The crowd of artists, actors and other unionized cultural workers are taken aback when police officers stop them at the entrance to the Canadian National Exhibition (CNE) grounds at the end of Monday's Labour Day parade.
They can only enter, they're told, if they pop the hundreds of colourful balloons they're carrying.
Of all the law enforcement duties a police officer must carry out, forcing citizens to pop their balloons is surely one of the most inexplicable.
But Toronto's finest are serving and protecting the United States Air Force, whose war planes are soon scheduled to roar through the sky as part of the annual air show, billed as a family entertainment extravaganza by the Tim Horton Children's Foundation, an advertiser in the air show guide, whose motto is "helping children gain a positive view of the world."
For all of their shock-and-awe power, it appears that these flying angels of death are vulnerable to balloons. An area below the war show airspace must be designated balloon-free, forcing the thespians to entertain a rather Shakespearean question: "When we prick thee, do you not pop?"
And so the sound of many balloons popping is heard before the group enters the grounds, though some balloons act independently and break free.
But even before the last of them is popped, the sounds of terror - sounds familiar to many in Toronto who came here to escape wars in Vietnam, Cambodia, Laos, Iraq, the former Yugoslavia and Afghanistan - fill the air.
How would the people of Lebanon react to this glorification of war? Would we think it appropriate to have a family fun day celebrating the "awesome aerodynamics" of Katyusha rockets, thousands of which terrorized Israeli citizens this summer?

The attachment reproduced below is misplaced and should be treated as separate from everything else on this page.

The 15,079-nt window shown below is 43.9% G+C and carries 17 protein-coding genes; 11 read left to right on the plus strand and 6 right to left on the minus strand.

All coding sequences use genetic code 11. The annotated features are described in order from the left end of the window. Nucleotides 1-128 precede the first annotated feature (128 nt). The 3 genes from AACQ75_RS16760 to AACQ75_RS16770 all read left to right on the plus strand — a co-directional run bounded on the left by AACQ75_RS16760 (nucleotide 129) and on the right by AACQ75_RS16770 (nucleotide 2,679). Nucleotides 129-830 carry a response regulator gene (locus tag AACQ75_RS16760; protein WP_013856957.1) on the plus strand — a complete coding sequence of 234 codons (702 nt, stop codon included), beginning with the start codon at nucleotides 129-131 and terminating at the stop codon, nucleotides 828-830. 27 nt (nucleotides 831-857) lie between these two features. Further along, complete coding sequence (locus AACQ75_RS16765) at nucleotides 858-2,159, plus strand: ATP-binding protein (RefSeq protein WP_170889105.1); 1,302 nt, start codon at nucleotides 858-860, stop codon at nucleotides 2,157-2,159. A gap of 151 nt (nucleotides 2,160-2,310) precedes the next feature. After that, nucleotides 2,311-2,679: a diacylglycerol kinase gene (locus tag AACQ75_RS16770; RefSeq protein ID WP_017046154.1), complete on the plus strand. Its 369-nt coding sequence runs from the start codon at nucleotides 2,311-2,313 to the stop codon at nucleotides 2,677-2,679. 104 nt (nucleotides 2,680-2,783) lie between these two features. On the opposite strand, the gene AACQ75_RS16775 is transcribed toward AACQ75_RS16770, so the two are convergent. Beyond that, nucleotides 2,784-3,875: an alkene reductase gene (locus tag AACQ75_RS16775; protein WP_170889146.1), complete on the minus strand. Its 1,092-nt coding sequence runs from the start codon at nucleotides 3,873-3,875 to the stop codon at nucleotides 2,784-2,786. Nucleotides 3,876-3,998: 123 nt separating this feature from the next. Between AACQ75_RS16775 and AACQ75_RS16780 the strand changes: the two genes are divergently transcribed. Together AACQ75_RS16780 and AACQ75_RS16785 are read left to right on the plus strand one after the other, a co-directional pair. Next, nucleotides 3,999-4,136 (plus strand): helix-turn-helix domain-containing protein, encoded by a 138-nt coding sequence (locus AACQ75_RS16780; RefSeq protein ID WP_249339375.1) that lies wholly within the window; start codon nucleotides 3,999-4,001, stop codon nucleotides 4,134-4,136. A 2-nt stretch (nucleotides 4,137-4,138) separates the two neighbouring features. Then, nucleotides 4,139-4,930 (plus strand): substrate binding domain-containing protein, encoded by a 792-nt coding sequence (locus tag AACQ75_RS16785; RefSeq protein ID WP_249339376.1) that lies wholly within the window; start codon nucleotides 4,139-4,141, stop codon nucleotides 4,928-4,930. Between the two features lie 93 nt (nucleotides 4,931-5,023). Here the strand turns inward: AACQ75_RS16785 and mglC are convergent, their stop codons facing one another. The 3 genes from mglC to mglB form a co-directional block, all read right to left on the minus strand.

In an effort to demilitarize the CNE war show and celebrate the many Canadian civil aviation achievements, a new coalition, WING (War Is Not a Game Committee) came together this August. The group wrote to the CNE asking that the air show be cancelled, noting that in 1999 Montreal called off its air show because organizers felt it was too soon after the horrific bombing of Yugoslavia by NATO to fly jets over Montreal as entertainment. The CNE organizers never responded.
At the Ex, members of Christian Peacemaker Teams, Homes Not Bombs, the Toronto Catholic Worker and Country Music Fans Against War come together for a prayerful circle, trying to share a moment of solemn silence amidst the sounds of war.
The group passes out flyers along the jam-packed streets and tries to dialogue with war show fans and spectators. Air show memorabilia only provides technical details, making no mention of the human misery these machines wreak.
We prove an annoyance to spectators as we walk along the boardwalk with our huge banner and colourful placards.
Some spectators hurl verbal abuse. "Why don't you just go join the Taliban?" shouts one. Another grabs a placard and tears at it, leaving a large hole that looks like a shark bite.
Somehow, war has got mixed up with the notion of freedom. And it's no wonder: patriotic songs and perky pep talks about the defence of our way of life bombard us as the warplanes fly overhead.
How does dropping 2,000-pound bombs on Afghan villages equal freedom?
Past war shows have featured an obstacle-course "game" called Kiddie Commando. But this year's CNE offers the real thing: kids can pick up, hold and aim assault weapons, sit on tanks or inside armoured personnel carriers and win dog tags if they show themselves capable of pulling the device on an artillery piece that launches mortar fire.
There are also huge posters advertising upwards of $8,000 in free tuition if they sign up with the Canadian Forces.
What good will those lectures about not bringing guns to school be in tomorrow's grade-nine classes, when the CNE presents assault weapons as part of the family fun experience?